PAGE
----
2001 Chrysler PT Cruiser

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2002 Chrysler PT Cruiser

This 2002 review is representative of model years 2001 to 2005.
By Dan Jedlicka of MSN Autos
Rating: 8

Bottom Line:

Distinctive styling, good roadability and roomy interior make PT Cruiser attractive to many.
Pros:
  • Distinctive
  • Roomy
  • Fun to drive
Cons:
  • More power needed with automatic transmission
  • Odd power window control locations
  • Notchy climate controls

Is the party over for the Chrysler PT Cruiser?

Probably not for awhile, although DaimlerChrysler began offering a $1,000 rebate for it for the first time early in 2002. That shows the PT Cruiser no longer is the hot number it was a year or so ago.

This writer has driven experimental convertible and hot-rod versions of the PT Cruiser at DaimlerChrysler's proving grounds in Michigan, and they stand a good chance of being produced to keep the PT Cruiser on vehicle buying lists.

Still, there's nothing quite like the current solid, roomy PT Cruiser. Introduced in March 2000, it was designed during the adventuresome days of the old Chrysler Corp. and remains as uniquely styled and practical as ever. No other production vehicle looks remotely like it.

New Features
As for the current version, DaimlerChrysler is offering a newly available $22,605 Dream Cruiser Series 1 trim with Inca Gold paint, unique chrome wheels and textured leather upholstery. There are also new $895 woodgrain body appliques to give all trims the look of classic "woody" station wagons of the 1930s and 1940s.

Also newly offered are 1950s custom-car-style vinyl flame decals that ripple over the hood and front fenders. They cost $495 and nicely set off the PT Cruiser's retro styling.

The Dream Cruiser version is a limited-edition trim. High-volume versions of the front-drive PT Cruiser come in Base, Touring Edition and Limited Edition trims, starting at $16,200 and going to $20,265.

Well-Equipped
Even the Base model is well-equipped, but the Touring Edition and Limited Edition (along with the Dream Cruiser) trims have more equipment. They also feature sharper handling because they have larger wheels and wider tires.

Practical Retro Design
The PT Cruiser essentially is a tall station wagon with enough versatility to be called a hybrid vehicle. It has a tall, fat-fendered exterior with a high roofline and upright windshield—just like popular 1930s American sedans.

The retro styling makes sense and shows that pre-World War II stylists knew a thing or two about occupant "packaging" in that seemingly ancient automotive era. For instance, the tall body and chair-like seating also found in 1930s cars allows easy entry and good room for four to five tall adults with all seats in their normal positions, although the PT Cruiser is considerably shorter than a Dodge Neon.

Versatile
Cargo space with all seats in place is modest. But the PT Cruiser's middle name could be "versatility" in that it has fold/tumble/removable seats that allow more than 25 seating configurations.

You can even create a flat loading surface long enough for an 8-foot ladder. And a multi-position removable shelf panel can be put at the same height as the folded rear seatbacks; it's handy during chores such as grocery shopping.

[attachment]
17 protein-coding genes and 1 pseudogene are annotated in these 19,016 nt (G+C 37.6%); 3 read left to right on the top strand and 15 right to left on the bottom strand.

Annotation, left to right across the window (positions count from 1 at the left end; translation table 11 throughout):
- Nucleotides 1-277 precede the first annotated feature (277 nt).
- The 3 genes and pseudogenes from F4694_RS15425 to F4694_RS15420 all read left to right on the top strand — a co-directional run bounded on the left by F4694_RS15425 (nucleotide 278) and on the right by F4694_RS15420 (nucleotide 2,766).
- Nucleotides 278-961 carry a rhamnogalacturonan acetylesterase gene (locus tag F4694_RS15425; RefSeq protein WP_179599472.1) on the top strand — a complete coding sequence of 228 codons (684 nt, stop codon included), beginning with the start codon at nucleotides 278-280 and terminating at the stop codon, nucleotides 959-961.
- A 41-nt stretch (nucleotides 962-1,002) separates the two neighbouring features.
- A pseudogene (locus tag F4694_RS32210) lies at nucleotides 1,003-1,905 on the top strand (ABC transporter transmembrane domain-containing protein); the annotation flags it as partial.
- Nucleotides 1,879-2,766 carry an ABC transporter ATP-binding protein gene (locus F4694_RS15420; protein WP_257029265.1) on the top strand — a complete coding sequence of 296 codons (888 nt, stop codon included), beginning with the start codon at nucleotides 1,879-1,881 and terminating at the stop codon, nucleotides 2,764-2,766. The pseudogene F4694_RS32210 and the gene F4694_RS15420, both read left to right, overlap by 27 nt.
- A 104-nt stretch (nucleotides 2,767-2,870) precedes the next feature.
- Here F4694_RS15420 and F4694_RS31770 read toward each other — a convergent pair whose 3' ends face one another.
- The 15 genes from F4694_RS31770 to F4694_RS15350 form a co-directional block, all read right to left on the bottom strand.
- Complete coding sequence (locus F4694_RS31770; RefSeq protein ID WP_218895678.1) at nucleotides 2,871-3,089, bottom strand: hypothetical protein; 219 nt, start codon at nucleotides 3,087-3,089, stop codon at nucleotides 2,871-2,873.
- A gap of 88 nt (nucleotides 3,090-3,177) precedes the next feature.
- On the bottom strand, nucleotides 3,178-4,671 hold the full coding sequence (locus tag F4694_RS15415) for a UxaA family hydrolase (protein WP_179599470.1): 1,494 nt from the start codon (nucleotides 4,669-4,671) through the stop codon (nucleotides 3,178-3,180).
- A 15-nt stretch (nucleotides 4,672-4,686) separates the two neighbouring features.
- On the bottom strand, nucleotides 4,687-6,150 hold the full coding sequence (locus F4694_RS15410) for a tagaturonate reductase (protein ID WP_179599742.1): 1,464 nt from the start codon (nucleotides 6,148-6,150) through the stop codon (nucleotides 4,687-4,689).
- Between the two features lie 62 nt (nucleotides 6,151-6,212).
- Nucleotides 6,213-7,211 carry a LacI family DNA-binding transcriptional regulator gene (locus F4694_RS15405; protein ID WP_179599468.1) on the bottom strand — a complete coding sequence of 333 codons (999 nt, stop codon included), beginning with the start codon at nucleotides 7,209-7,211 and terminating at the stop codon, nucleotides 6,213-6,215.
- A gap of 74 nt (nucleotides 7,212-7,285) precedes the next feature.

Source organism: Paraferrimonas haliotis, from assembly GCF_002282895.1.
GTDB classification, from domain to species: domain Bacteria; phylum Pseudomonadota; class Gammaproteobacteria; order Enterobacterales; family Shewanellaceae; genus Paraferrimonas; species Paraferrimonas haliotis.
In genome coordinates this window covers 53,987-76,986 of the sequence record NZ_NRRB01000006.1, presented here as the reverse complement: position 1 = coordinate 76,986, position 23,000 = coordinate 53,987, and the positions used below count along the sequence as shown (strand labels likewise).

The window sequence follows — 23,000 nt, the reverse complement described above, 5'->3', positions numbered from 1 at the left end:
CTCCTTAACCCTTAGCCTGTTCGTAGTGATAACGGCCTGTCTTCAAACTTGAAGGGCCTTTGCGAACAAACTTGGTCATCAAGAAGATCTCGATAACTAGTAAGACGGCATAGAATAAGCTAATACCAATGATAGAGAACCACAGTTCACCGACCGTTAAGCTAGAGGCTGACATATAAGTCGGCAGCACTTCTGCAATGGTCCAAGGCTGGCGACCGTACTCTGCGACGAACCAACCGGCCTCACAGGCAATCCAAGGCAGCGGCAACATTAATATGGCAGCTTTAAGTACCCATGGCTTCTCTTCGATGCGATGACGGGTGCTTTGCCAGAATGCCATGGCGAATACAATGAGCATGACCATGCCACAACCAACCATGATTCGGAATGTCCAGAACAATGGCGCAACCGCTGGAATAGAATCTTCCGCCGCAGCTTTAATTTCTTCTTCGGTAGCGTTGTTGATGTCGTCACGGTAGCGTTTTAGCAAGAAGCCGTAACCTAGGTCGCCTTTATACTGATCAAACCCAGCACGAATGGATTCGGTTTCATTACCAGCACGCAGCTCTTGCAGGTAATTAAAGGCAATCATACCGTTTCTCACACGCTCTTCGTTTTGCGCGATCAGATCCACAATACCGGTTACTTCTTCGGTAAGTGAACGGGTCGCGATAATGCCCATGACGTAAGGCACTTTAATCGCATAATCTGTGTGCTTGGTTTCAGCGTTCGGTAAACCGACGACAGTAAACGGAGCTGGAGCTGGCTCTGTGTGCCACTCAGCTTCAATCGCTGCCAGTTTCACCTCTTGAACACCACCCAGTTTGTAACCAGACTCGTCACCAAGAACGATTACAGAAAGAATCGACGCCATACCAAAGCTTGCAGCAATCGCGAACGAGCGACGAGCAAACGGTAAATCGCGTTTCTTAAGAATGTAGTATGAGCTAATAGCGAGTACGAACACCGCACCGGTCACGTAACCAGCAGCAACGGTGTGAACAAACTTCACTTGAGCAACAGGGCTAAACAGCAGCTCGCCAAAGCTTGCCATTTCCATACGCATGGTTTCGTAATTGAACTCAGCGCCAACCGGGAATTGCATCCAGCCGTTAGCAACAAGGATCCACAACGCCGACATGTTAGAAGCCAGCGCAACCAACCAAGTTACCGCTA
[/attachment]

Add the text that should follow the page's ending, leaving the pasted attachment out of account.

Fun to Drive
Happily, the PT Cruiser is as much fun to drive as it appears to be. The turning circle is wide, but steering is quick. It's nimble and the brakes do a good job—although buyers should get the $790 anti-lock all-disc brake setup that is accompanied by a traction control system. The ride is comfortable, thanks partly to a fairly long 103-inch wheelbase.

Front-seat side airbags cost $350 for Base and Touring Edition trims, but are standard on the others.

Upscale Interior
The interior has a surprising rich look for a vehicle from the old Chrysler, which wasn't known for upscale interiors. However, controls are a bit notchy and front cupholders are too low. Oddly, the power window controls are on the center of the dashboard and at the rear of the center console.

Anyway, other new stuff for 2002 includes—finally!—a front passenger-side armrest, AM/FM/CD sound system and a front passenger underseat storage bin. Not to mention what DaimlerChrysler calls a "rear-seat trapped occupant release handle" Steel Blue Pearl Coat is a really cool new color.

The Base trim is offered with a new, optional Power Convenience Group that contains such items as remote keyless entry and power door locks. The Touring Edition includes popular features previously offered in the Touring and Luxury Touring option groups, and the Limited Edition adds a driver's lumber adjuster.

More Power Needed
The rigidly built PT Cruiser feels delightfully solid. However, more power would be nice. The 2.4-liter 4-cylinder engine is smooth and generates 150 horsepower. That's enough for lively acceleration with one passenger and no load—as long as the vehicle has the standard, smooth-shifting 5-speed manual transmission. However, downshifts to third or fourth gear are needed for good 65-75 mph passing times.

Add the optional ($825) 4-speed automatic transmission and acceleration becomes lazy, partly because the PT is rather heavy at 3,108 to 3,190 pounds. A V6 would be an especially welcome option for automatic-transmission models.

Poor Fuel Economy
Fuel economy with the manual is an estimated 21 mpg in the city and 29 on the highway. It's 19 and 25 with the automatic, which is poor for a vehicle with such tight exterior dimensions. At least owners can use 87-octane gasoline.

The PT Cruiser offers a lot for the money. But some may want to wait for the convertible or higher-performance versions.

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BB06 - 9/19/2014 1:02:26 PM